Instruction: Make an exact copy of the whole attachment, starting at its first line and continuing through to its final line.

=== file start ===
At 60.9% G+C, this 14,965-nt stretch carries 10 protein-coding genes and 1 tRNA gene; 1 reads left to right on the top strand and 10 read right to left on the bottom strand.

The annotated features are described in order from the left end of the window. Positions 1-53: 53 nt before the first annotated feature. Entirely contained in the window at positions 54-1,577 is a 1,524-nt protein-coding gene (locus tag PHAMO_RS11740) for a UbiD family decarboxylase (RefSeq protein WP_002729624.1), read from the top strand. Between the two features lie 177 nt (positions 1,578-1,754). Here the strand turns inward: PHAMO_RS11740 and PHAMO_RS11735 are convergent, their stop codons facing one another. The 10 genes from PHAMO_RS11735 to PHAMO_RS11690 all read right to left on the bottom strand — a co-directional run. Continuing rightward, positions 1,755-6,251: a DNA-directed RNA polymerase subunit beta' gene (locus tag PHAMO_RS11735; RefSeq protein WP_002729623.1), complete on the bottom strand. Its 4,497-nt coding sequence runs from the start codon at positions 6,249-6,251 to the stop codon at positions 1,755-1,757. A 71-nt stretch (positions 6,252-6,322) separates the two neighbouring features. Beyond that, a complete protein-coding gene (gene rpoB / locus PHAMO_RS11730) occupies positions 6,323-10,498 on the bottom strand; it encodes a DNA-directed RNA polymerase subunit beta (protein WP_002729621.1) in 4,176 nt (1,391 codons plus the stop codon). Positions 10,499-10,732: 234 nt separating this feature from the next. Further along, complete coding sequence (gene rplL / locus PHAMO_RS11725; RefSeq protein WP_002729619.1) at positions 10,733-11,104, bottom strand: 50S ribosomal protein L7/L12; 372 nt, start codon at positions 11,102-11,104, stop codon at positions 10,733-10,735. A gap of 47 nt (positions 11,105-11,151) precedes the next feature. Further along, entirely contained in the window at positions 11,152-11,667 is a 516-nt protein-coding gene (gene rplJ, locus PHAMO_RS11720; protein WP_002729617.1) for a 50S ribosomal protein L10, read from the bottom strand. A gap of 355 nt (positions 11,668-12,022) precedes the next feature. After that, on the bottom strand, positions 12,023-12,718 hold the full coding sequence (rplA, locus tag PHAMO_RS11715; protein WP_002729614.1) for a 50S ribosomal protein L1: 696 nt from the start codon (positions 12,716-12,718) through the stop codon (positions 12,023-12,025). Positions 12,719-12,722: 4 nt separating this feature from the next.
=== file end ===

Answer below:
At 60.9% G+C, this 14,965-nt stretch carries 10 protein-coding genes and 1 tRNA gene; 1 reads left to right on the top strand and 10 read right to left on the bottom strand.

The annotated features are described in order from the left end of the window. Positions 1-53: 53 nt before the first annotated feature. Entirely contained in the window at positions 54-1,577 is a 1,524-nt protein-coding gene (locus tag PHAMO_RS11740) for a UbiD family decarboxylase (RefSeq protein WP_002729624.1), read from the top strand. Between the two features lie 177 nt (positions 1,578-1,754). Here the strand turns inward: PHAMO_RS11740 and PHAMO_RS11735 are convergent, their stop codons facing one another. The 10 genes from PHAMO_RS11735 to PHAMO_RS11690 all read right to left on the bottom strand — a co-directional run. Continuing rightward, positions 1,755-6,251: a DNA-directed RNA polymerase subunit beta' gene (locus tag PHAMO_RS11735; RefSeq protein WP_002729623.1), complete on the bottom strand. Its 4,497-nt coding sequence runs from the start codon at positions 6,249-6,251 to the stop codon at positions 1,755-1,757. A 71-nt stretch (positions 6,252-6,322) separates the two neighbouring features. Beyond that, a complete protein-coding gene (gene rpoB / locus PHAMO_RS11730) occupies positions 6,323-10,498 on the bottom strand; it encodes a DNA-directed RNA polymerase subunit beta (protein WP_002729621.1) in 4,176 nt (1,391 codons plus the stop codon). Positions 10,499-10,732: 234 nt separating this feature from the next. Further along, complete coding sequence (gene rplL / locus PHAMO_RS11725; RefSeq protein WP_002729619.1) at positions 10,733-11,104, bottom strand: 50S ribosomal protein L7/L12; 372 nt, start codon at positions 11,102-11,104, stop codon at positions 10,733-10,735. A gap of 47 nt (positions 11,105-11,151) precedes the next feature. Further along, entirely contained in the window at positions 11,152-11,667 is a 516-nt protein-coding gene (gene rplJ, locus PHAMO_RS11720; protein WP_002729617.1) for a 50S ribosomal protein L10, read from the bottom strand. A gap of 355 nt (positions 11,668-12,022) precedes the next feature. After that, on the bottom strand, positions 12,023-12,718 hold the full coding sequence (rplA, locus tag PHAMO_RS11715; protein WP_002729614.1) for a 50S ribosomal protein L1: 696 nt from the start codon (positions 12,716-12,718) through the stop codon (positions 12,023-12,025). Positions 12,719-12,722: 4 nt separating this feature from the next.